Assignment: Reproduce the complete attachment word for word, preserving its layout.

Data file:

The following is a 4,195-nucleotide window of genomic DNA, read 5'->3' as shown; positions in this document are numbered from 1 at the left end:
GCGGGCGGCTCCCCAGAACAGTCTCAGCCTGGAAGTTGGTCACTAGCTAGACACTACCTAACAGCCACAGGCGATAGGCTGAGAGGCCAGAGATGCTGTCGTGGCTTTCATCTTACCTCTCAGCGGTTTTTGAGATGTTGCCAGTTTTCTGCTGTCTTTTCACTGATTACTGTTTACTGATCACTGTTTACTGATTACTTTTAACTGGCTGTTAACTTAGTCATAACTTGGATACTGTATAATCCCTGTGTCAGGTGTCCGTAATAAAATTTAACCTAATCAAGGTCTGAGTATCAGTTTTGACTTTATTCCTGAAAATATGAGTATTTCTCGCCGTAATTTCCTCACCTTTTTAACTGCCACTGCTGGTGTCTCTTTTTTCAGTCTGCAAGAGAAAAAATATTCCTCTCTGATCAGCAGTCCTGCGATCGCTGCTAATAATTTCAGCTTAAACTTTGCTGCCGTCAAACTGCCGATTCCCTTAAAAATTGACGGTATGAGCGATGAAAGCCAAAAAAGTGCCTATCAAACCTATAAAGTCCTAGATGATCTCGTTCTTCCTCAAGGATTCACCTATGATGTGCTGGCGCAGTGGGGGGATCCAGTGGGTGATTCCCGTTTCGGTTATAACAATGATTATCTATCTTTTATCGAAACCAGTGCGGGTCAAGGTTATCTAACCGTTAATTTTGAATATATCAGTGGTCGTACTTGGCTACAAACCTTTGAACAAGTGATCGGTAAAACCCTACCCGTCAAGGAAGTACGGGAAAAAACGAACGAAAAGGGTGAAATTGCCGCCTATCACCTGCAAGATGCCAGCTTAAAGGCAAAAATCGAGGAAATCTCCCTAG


The following is a 4,195-nucleotide window of genomic DNA, read 5'->3' as shown; positions in this document are numbered from 1 at the left end:
GCGGGCGGCTCCCCAGAACAGTCTCAGCCTGGAAGTTGGTCACTAGCTAGACACTACCTAACAGCCACAGGCGATAGGCTGAGAGGCCAGAGATGCTGTCGTGGCTTTCATCTTACCTCTCAGCGGTTTTTGAGATGTTGCCAGTTTTCTGCTGTCTTTTCACTGATTACTGTTTACTGATCACTGTTTACTGATTACTTTTAACTGGCTGTTAACTTAGTCATAACTTGGATACTGTATAATCCCTGTGTCAGGTGTCCGTAATAAAATTTAACCTAATCAAGGTCTGAGTATCAGTTTTGACTTTATTCCTGAAAATATGAGTATTTCTCGCCGTAATTTCCTCACCTTTTTAACTGCCACTGCTGGTGTCTCTTTTTTCAGTCTGCAAGAGAAAAAATATTCCTCTCTGATCAGCAGTCCTGCGATCGCTGCTAATAATTTCAGCTTAAACTTTGCTGCCGTCAAACTGCCGATTCCCTTAAAAATTGACGGTATGAGCGATGAAAGCCAAAAAAGTGCCTATCAAACCTATAAAGTCCTAGATGATCTCGTTCTTCCTCAAGGATTCACCTATGATGTGCTGGCGCAGTGGGGGGATCCAGTGGGTGATTCCCGTTTCGGTTATAACAATGATTATCTATCTTTTATCGAAACCAGTGCGGGTCAAGGTTATCTAACCGTTAATTTTGAATATATCAGTGGTCGTACTTGGCTACAAACCTTTGAACAAGTGATCGGTAAAACCCTACCCGTCAAGGAAGTACGGGAAAAAACGAACGAAAAGGGTGAAATTGCCGCCTATCACCTGCAAGATGCCAGCTTAAAGGCAAAAATCGAGGAAATCTCCCTAG